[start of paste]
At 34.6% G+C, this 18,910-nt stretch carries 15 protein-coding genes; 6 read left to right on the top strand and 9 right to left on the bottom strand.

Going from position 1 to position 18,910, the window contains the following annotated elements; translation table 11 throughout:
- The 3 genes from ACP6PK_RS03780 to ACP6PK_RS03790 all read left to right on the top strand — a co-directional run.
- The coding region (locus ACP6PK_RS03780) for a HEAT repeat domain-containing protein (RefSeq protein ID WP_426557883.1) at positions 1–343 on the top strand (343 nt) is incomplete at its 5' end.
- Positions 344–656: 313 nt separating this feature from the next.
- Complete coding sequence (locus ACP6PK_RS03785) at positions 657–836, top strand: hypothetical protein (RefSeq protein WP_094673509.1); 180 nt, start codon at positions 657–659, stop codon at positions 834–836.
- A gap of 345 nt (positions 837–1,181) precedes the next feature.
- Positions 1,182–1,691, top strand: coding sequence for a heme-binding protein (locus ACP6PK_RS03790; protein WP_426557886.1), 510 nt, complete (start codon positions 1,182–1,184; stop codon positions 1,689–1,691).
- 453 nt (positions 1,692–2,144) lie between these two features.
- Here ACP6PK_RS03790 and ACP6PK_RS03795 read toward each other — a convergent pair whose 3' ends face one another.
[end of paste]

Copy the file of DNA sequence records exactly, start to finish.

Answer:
At 34.6% G+C, this 18,910-nt stretch carries 15 protein-coding genes; 6 read left to right on the top strand and 9 right to left on the bottom strand.

Going from position 1 to position 18,910, the window contains the following annotated elements; translation table 11 throughout:
- The 3 genes from ACP6PK_RS03780 to ACP6PK_RS03790 all read left to right on the top strand — a co-directional run.
- The coding region (locus ACP6PK_RS03780) for a HEAT repeat domain-containing protein (RefSeq protein ID WP_426557883.1) at positions 1–343 on the top strand (343 nt) is incomplete at its 5' end.
- Positions 344–656: 313 nt separating this feature from the next.
- Complete coding sequence (locus ACP6PK_RS03785) at positions 657–836, top strand: hypothetical protein (RefSeq protein WP_094673509.1); 180 nt, start codon at positions 657–659, stop codon at positions 834–836.
- A gap of 345 nt (positions 837–1,181) precedes the next feature.
- Positions 1,182–1,691, top strand: coding sequence for a heme-binding protein (locus ACP6PK_RS03790; protein WP_426557886.1), 510 nt, complete (start codon positions 1,182–1,184; stop codon positions 1,689–1,691).
- 453 nt (positions 1,692–2,144) lie between these two features.
- Here ACP6PK_RS03790 and ACP6PK_RS03795 read toward each other — a convergent pair whose 3' ends face one another.